RedLogix said...

Every sound govt needs intelligent, loyal people who understand Parliament, sound judgement and a proven record as a safe pair of hands. Goff fits that description to a tee; he'd make a fine Minister and serve Labour well again, but something in my gut (and it gives me no pleasure to say it) tells me he'll not win an election as party leader. At least not unless Key takes a fall of Rudd-like proportions.

Goff's s a decent, capable man and if perchance he was elected PM he'd acquit himself well, but he'd be another Jimmy Carter. Better loved after the event than during it.

The wishful part of me kind of hopes Goff has the insight and humility to recognise this, and hand over the reigns to Cunliffe in an orderly manner. A big ask I guess...

Lew said...

Well, Chris, we're back to agreeing again.

Contra PC, I think Cunliffe's personality is a sterling asset. He is personable, pleasant even, in a natural way Clark never was, and Goff rarely is. He has wits and economic policy chops like Cullen, but without the tendency to snarkily talk down to everyone without a PhD in economic history (and most of those with one).

I reckon he has two cosmetic disadvantages at present: on paper, to an undiscerning viewer, he looks a little bit like a bleeding-heart social-democrat version of Mr Key: nice (to a fault), with a cheery disposition and a nominally economic (rather than social or cultural) skill-set and policy focus. In this he will have trouble with the media, who will likely resort to such trivial comparisons instead of more rigorous analysis. But if these can be overcome his command of policy matters and public-sphere political technique is far superior to Key's; in a head-to-head contest he ought to be able to wipe the floor with key on either of those points, and unlike Clark he'll wear a winning smile while doing so. On this we agree entirely.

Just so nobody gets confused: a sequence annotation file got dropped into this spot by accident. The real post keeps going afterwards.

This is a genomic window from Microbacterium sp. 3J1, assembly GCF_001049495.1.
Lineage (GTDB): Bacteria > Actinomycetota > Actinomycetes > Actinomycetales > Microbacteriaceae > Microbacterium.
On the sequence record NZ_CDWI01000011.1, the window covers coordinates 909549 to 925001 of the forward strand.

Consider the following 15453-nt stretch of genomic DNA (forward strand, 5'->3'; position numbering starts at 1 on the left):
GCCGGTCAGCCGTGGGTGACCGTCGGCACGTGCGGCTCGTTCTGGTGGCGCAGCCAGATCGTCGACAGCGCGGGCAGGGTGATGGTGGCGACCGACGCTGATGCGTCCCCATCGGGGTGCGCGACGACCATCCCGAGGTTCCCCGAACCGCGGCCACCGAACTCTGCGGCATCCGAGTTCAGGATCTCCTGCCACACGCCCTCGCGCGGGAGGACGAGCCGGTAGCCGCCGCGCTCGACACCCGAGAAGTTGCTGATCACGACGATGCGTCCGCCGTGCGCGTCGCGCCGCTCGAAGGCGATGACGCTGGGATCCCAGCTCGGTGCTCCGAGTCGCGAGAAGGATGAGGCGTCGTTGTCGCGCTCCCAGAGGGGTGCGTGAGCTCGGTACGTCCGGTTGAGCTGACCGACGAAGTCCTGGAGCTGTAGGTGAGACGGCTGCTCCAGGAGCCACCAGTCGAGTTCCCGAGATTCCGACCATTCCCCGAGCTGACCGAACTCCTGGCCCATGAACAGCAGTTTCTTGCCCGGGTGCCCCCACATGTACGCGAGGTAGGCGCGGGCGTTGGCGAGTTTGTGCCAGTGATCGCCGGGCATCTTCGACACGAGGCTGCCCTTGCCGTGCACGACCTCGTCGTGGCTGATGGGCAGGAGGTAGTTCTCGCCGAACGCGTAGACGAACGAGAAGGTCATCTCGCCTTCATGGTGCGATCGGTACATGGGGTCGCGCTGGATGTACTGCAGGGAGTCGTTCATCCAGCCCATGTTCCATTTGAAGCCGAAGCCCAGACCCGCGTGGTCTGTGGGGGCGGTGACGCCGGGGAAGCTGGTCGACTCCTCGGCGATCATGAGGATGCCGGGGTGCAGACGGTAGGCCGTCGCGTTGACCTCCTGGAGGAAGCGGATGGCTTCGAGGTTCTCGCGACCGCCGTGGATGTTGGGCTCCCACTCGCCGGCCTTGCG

Secondly, and even more superficially, his nickname around the traps, and even within Parliament is 'Silent T'; a reference not only to his name, but to an arrogance he purportedly bears -- as Chris says, an authoritative air. It's ridiculous that this should matter, but the less scrupulous enemies of the left -- we all know the sort -- will hang a symbolic hate campaign on any hook they can find.